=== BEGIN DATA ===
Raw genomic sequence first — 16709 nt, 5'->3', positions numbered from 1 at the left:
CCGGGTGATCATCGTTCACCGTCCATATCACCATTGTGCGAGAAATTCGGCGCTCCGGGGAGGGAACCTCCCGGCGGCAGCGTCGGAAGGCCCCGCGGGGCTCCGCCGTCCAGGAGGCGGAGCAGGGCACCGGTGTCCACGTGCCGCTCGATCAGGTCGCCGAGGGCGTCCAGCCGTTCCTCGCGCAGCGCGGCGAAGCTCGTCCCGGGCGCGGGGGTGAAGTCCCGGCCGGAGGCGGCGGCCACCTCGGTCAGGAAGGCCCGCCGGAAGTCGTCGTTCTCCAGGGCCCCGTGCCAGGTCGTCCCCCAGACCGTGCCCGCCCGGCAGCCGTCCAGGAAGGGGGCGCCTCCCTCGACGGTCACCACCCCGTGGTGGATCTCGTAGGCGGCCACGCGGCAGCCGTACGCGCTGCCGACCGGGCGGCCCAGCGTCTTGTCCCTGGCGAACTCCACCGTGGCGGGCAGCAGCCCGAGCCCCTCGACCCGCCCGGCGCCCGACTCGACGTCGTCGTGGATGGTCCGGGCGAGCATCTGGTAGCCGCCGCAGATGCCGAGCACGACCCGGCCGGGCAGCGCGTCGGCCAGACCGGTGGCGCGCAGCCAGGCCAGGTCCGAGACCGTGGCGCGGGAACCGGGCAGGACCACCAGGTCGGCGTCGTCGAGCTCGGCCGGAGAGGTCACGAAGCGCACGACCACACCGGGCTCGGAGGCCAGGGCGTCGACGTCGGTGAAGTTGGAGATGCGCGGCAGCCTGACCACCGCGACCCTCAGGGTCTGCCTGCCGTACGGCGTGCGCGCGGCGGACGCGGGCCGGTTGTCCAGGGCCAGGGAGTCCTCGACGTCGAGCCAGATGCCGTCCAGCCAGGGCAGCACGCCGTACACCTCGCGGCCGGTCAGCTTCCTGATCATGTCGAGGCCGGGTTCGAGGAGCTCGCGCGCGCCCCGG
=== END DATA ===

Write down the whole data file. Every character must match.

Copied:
Raw genomic sequence first — 16709 nt, 5'->3', positions numbered from 1 at the left:
CCGGGTGATCATCGTTCACCGTCCATATCACCATTGTGCGAGAAATTCGGCGCTCCGGGGAGGGAACCTCCCGGCGGCAGCGTCGGAAGGCCCCGCGGGGCTCCGCCGTCCAGGAGGCGGAGCAGGGCACCGGTGTCCACGTGCCGCTCGATCAGGTCGCCGAGGGCGTCCAGCCGTTCCTCGCGCAGCGCGGCGAAGCTCGTCCCGGGCGCGGGGGTGAAGTCCCGGCCGGAGGCGGCGGCCACCTCGGTCAGGAAGGCCCGCCGGAAGTCGTCGTTCTCCAGGGCCCCGTGCCAGGTCGTCCCCCAGACCGTGCCCGCCCGGCAGCCGTCCAGGAAGGGGGCGCCTCCCTCGACGGTCACCACCCCGTGGTGGATCTCGTAGGCGGCCACGCGGCAGCCGTACGCGCTGCCGACCGGGCGGCCCAGCGTCTTGTCCCTGGCGAACTCCACCGTGGCGGGCAGCAGCCCGAGCCCCTCGACCCGCCCGGCGCCCGACTCGACGTCGTCGTGGATGGTCCGGGCGAGCATCTGGTAGCCGCCGCAGATGCCGAGCACGACCCGGCCGGGCAGCGCGTCGGCCAGACCGGTGGCGCGCAGCCAGGCCAGGTCCGAGACCGTGGCGCGGGAACCGGGCAGGACCACCAGGTCGGCGTCGTCGAGCTCGGCCGGAGAGGTCACGAAGCGCACGACCACACCGGGCTCGGAGGCCAGGGCGTCGACGTCGGTGAAGTTGGAGATGCGCGGCAGCCTGACCACCGCGACCCTCAGGGTCTGCCTGCCGTACGGCGTGCGCGCGGCGGACGCGGGCCGGTTGTCCAGGGCCAGGGAGTCCTCGACGTCGAGCCAGATGCCGTCCAGCCAGGGCAGCACGCCGTACACCTCGCGGCCGGTCAGCTTCCTGATCATGTCGAGGCCGGGTTCGAGGAGCTCGCGCGCGCCCCGG